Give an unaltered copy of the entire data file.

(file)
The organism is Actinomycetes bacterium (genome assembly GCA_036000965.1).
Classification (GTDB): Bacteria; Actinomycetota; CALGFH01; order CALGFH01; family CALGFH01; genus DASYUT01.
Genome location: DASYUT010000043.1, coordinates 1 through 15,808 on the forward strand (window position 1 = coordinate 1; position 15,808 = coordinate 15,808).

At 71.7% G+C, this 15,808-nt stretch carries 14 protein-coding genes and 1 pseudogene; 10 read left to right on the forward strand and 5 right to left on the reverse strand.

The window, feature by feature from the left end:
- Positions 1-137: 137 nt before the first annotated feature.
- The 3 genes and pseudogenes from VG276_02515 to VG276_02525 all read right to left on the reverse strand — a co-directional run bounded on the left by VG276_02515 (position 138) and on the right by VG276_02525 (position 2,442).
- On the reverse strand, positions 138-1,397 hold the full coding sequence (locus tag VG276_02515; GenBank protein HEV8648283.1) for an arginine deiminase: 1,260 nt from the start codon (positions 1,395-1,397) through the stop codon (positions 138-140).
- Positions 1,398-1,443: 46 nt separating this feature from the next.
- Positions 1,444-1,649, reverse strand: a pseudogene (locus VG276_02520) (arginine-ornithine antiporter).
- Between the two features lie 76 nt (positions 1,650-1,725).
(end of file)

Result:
The organism is Actinomycetes bacterium (genome assembly GCA_036000965.1).
Classification (GTDB): Bacteria; Actinomycetota; CALGFH01; order CALGFH01; family CALGFH01; genus DASYUT01.
Genome location: DASYUT010000043.1, coordinates 1 through 15,808 on the forward strand (window position 1 = coordinate 1; position 15,808 = coordinate 15,808).

At 71.7% G+C, this 15,808-nt stretch carries 14 protein-coding genes and 1 pseudogene; 10 read left to right on the forward strand and 5 right to left on the reverse strand.

The window, feature by feature from the left end:
- Positions 1-137: 137 nt before the first annotated feature.
- The 3 genes and pseudogenes from VG276_02515 to VG276_02525 all read right to left on the reverse strand — a co-directional run bounded on the left by VG276_02515 (position 138) and on the right by VG276_02525 (position 2,442).
- On the reverse strand, positions 138-1,397 hold the full coding sequence (locus tag VG276_02515; GenBank protein HEV8648283.1) for an arginine deiminase: 1,260 nt from the start codon (positions 1,395-1,397) through the stop codon (positions 138-140).
- Positions 1,398-1,443: 46 nt separating this feature from the next.
- Positions 1,444-1,649, reverse strand: a pseudogene (locus VG276_02520) (arginine-ornithine antiporter).
- Between the two features lie 76 nt (positions 1,650-1,725).